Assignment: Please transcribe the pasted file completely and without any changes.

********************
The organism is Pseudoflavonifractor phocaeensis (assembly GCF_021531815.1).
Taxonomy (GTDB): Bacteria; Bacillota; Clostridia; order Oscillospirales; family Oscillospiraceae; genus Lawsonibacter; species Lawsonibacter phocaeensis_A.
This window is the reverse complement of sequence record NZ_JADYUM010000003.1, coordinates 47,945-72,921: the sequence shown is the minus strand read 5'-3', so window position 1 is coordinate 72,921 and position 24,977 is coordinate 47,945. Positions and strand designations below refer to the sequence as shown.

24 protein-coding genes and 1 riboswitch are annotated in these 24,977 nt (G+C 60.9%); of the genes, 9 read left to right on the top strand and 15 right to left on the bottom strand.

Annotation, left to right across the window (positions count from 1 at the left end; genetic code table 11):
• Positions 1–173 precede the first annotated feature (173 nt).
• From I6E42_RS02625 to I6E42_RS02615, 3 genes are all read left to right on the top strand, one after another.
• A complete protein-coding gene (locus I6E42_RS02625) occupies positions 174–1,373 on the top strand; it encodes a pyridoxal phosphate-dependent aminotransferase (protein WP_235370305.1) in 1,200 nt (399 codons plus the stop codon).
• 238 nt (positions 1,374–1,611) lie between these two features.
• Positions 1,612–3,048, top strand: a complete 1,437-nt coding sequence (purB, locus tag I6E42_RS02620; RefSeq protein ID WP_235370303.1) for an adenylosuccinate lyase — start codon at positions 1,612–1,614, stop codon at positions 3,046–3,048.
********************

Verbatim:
The organism is Pseudoflavonifractor phocaeensis (assembly GCF_021531815.1).
Taxonomy (GTDB): Bacteria; Bacillota; Clostridia; order Oscillospirales; family Oscillospiraceae; genus Lawsonibacter; species Lawsonibacter phocaeensis_A.
This window is the reverse complement of sequence record NZ_JADYUM010000003.1, coordinates 47,945-72,921: the sequence shown is the minus strand read 5'-3', so window position 1 is coordinate 72,921 and position 24,977 is coordinate 47,945. Positions and strand designations below refer to the sequence as shown.

24 protein-coding genes and 1 riboswitch are annotated in these 24,977 nt (G+C 60.9%); of the genes, 9 read left to right on the top strand and 15 right to left on the bottom strand.

Annotation, left to right across the window (positions count from 1 at the left end; genetic code table 11):
• Positions 1–173 precede the first annotated feature (173 nt).
• From I6E42_RS02625 to I6E42_RS02615, 3 genes are all read left to right on the top strand, one after another.
• A complete protein-coding gene (locus I6E42_RS02625) occupies positions 174–1,373 on the top strand; it encodes a pyridoxal phosphate-dependent aminotransferase (protein WP_235370305.1) in 1,200 nt (399 codons plus the stop codon).
• 238 nt (positions 1,374–1,611) lie between these two features.
• Positions 1,612–3,048, top strand: a complete 1,437-nt coding sequence (purB, locus tag I6E42_RS02620; RefSeq protein ID WP_235370303.1) for an adenylosuccinate lyase — start codon at positions 1,612–1,614, stop codon at positions 3,046–3,048.